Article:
Just when we were all starting to think that dinosaursour fine-feathered friends, a new study contends that the Tyrannosaurus rex was covered in scales, not feathers.
In "Tyrannosauroid integument reveals conflicting patterns of gigantism and feather evolution," published Wednesday in The Royal Society's Biology Letters, new findings cast doubt on a feathered T-rex.
Researchers analyzed skin impressions from a T-rex skeleton discovered in Montana and "combined that data with new observations of skin from other Late Cretaceous tyrannosaurids, including Daspletosaurus, Tarbosaurus and, for the first time, Albertosaurus and Gorgosaurus."
After studying the fossilized integument -- or protective outer layer -- of the T-Rex and other members of the same dinosaur family, the researchers determined that "these large-bodied forms possessed scaly reptilian-like skin," according to the team headed by Phil Bell, a paleontologist at the University of New England in Australia.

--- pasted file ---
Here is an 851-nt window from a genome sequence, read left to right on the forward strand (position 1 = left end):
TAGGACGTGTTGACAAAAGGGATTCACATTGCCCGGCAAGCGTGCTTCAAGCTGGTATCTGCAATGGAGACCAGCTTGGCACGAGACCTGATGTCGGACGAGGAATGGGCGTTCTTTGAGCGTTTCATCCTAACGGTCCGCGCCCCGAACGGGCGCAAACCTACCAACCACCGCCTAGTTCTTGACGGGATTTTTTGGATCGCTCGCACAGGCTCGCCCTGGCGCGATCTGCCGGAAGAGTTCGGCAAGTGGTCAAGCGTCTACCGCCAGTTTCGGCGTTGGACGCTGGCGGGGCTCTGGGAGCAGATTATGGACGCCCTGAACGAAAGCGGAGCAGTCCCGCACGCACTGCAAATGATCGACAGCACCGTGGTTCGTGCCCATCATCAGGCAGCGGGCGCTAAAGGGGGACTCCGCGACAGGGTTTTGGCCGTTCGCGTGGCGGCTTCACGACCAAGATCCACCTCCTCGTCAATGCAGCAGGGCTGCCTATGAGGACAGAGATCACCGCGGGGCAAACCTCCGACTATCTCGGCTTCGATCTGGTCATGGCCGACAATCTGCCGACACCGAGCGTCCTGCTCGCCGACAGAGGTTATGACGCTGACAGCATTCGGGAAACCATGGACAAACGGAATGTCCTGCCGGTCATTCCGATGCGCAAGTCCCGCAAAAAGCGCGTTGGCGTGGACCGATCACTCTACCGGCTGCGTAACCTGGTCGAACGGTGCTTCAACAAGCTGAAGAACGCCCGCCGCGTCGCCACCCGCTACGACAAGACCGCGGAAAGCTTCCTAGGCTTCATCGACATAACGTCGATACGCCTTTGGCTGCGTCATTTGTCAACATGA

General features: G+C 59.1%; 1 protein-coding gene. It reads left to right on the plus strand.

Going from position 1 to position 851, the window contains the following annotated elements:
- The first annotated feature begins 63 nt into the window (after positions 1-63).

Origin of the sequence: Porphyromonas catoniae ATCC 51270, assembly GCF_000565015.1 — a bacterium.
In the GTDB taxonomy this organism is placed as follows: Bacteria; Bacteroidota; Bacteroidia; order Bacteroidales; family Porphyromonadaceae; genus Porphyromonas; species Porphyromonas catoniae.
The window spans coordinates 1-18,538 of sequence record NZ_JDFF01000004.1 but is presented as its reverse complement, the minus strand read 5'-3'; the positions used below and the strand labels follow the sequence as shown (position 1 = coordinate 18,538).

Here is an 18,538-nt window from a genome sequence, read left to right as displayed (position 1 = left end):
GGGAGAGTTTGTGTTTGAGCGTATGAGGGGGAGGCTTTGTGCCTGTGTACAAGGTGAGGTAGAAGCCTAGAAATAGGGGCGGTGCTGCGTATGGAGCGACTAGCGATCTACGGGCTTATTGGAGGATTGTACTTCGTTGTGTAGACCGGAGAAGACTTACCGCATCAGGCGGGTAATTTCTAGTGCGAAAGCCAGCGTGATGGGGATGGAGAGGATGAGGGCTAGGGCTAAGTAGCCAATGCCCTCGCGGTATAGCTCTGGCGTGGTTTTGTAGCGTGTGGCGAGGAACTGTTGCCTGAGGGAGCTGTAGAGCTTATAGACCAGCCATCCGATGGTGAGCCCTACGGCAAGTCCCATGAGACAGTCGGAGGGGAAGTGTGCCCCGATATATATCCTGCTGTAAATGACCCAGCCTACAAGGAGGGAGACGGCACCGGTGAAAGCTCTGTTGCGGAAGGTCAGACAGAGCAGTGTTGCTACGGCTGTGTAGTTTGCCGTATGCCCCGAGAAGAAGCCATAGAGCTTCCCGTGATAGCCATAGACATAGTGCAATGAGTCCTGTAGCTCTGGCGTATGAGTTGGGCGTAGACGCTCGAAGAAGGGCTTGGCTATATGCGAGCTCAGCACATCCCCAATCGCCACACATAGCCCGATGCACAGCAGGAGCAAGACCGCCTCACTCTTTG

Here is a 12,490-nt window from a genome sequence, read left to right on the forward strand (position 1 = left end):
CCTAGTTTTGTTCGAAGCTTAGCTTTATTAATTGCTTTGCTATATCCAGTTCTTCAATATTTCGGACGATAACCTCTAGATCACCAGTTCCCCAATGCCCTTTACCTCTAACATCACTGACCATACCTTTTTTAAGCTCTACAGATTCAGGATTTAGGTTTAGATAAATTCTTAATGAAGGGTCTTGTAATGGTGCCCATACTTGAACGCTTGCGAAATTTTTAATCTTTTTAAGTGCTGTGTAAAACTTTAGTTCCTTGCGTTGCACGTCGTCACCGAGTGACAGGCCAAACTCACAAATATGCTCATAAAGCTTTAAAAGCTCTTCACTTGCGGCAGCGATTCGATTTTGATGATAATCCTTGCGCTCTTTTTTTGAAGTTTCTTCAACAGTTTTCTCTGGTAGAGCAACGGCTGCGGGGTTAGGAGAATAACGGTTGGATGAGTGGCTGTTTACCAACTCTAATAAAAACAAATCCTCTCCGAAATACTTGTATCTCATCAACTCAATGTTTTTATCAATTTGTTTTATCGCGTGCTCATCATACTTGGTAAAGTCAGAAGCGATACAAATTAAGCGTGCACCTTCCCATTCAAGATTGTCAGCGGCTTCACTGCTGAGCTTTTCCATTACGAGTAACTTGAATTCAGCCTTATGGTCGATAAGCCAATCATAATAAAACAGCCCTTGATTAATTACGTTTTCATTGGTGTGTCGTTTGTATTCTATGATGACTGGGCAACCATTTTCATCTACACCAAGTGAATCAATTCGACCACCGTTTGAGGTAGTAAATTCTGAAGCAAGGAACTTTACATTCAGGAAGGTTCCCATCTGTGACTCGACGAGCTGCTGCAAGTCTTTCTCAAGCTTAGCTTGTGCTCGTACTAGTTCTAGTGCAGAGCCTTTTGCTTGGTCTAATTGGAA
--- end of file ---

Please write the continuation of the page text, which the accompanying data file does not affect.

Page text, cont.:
However, not all scientists are convinced that the study proves anything definitive about T-rex in terms of scales or feathers.
"I don't think we can assume that T-rex lacked feathers just because some fossil skeletons have skin impressions that are scaly," Steve Brusatte, a paleontologist at the University of Edinburgh, told the BBC.
"It takes inconceivable good luck to preserve feathers in fossils," Brusatte added. "Just because we don't see them doesn't mean they weren't there. So I don't think we need to throw out the image of a big fluffy T-rex quite yet."
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